“I whole-heartedly welcome Sir Brian’s sensible recommendation to change the way fees are paid so the trial advocate receives the fee, and comes to a fair arrangement with any other advocates who worked on the case,” the Lord Chancellor said.

“I will therefore make this change as soon as possible. I have always said that while tough decisions had to be made about how public money is spent in these straightened times, I also want to make common sense changes to the ‘system’ where I can too.”

A statutory instrument to effect the change will be laid before Parliament dissolves, the Ministry of Justice confirmed.

Meanwhile, the Police, Crown Prosecution Service, Legal Aid Agency (LAA), defence lawyers and judiciary are said to be devising strategies on how to realise Sir Brian’s overarching principle of “getting charging decisions right first time” and foster greater cross-agency working, early engagement, and strong case ownership.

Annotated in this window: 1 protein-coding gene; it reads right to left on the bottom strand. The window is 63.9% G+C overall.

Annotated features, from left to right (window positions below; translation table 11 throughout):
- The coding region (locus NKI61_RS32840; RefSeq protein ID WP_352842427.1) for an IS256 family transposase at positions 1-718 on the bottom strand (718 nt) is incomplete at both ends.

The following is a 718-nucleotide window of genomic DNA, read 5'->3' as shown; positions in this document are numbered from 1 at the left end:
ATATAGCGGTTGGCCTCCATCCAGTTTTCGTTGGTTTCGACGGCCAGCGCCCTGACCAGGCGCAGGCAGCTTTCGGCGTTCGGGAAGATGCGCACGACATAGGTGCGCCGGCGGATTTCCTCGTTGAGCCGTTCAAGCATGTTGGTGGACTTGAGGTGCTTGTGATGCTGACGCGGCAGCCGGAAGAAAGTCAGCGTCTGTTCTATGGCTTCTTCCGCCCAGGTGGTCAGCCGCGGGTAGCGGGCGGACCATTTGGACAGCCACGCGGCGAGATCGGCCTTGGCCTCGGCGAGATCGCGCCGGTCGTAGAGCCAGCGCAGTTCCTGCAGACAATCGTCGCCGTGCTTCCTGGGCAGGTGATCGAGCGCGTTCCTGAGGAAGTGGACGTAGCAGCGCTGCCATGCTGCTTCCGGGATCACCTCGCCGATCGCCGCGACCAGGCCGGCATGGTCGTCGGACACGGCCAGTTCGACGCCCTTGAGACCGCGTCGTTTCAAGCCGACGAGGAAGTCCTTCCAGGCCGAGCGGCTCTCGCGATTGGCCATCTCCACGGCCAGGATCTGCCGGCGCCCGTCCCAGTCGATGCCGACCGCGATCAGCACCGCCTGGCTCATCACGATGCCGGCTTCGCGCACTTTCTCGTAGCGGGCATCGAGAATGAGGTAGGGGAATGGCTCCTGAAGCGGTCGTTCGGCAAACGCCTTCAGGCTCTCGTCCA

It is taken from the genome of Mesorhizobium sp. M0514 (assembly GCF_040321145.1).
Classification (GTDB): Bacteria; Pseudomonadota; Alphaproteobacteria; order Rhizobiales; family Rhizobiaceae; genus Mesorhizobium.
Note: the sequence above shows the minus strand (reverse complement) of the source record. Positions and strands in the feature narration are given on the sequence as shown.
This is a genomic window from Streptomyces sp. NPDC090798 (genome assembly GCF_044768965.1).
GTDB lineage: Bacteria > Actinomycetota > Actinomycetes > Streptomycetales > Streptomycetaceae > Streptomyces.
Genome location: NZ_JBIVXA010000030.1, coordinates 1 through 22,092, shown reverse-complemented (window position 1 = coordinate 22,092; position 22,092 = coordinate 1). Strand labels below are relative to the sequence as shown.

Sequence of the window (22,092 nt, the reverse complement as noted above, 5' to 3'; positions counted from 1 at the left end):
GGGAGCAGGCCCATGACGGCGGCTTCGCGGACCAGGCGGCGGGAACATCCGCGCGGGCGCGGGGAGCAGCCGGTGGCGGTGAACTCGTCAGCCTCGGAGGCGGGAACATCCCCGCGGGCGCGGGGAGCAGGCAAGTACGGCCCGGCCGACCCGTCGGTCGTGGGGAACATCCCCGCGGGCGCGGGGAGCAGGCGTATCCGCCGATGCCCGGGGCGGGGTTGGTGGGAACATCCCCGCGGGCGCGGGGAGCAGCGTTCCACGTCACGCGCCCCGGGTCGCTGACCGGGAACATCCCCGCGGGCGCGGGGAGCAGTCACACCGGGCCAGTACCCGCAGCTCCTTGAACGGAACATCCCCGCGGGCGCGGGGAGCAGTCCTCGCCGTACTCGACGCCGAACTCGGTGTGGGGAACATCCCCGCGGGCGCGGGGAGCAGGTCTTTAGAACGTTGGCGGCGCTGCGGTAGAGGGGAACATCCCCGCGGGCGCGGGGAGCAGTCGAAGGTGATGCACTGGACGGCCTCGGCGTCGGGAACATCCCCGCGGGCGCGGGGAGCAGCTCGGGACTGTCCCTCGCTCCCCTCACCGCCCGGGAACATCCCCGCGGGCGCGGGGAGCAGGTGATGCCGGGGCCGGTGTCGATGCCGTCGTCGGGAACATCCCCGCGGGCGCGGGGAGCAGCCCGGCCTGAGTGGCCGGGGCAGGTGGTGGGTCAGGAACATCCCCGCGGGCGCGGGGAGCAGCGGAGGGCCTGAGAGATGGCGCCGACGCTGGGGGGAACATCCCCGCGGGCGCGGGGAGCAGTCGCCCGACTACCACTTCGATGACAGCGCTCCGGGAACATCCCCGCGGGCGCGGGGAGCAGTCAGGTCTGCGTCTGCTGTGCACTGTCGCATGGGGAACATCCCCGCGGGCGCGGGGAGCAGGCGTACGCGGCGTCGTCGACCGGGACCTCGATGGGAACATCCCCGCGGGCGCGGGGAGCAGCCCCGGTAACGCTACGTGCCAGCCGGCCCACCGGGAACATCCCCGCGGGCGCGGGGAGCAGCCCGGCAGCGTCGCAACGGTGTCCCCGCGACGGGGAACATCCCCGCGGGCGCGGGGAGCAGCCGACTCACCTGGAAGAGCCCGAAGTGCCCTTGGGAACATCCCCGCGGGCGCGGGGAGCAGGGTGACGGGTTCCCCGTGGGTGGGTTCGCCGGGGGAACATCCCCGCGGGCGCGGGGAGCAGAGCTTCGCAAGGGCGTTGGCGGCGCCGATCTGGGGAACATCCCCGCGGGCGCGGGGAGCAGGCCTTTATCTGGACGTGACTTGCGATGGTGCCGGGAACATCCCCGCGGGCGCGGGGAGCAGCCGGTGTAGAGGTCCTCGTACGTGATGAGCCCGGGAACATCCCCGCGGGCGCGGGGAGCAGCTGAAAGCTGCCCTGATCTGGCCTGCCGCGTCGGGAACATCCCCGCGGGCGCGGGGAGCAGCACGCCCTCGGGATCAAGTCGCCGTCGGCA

The Lord Chancellor has agreed with Sir Brian’s recommendation that cases should be retained by magistrates’ courts where possible, and has written to the Sentencing Council to request formally an amendment to the Allocation Guideline so that cases are not sent to the Crown court unless “clearly necessary”.

He confirmed that Her Majesty’s Courts and Tribunals Service (HMCTS) is testing the possibility of “brigading cases”, whereby cases would be listed together when chambers or firms have a number of cases listed in the same court on a particular day.

The National Offender Management Service and HMCTS are working with local judiciary to share best practice and adapt existing arrangements to maximise the use of Crown court time by ensuring prisoners arrive in court on time.

The Lord Chancellor also confirmed that the CJS Efficiency Programme was on course to complete by July 2016 and would provide the basis of the CJS Common Platform Programme to support Sir Brian’s vision of more efficient working.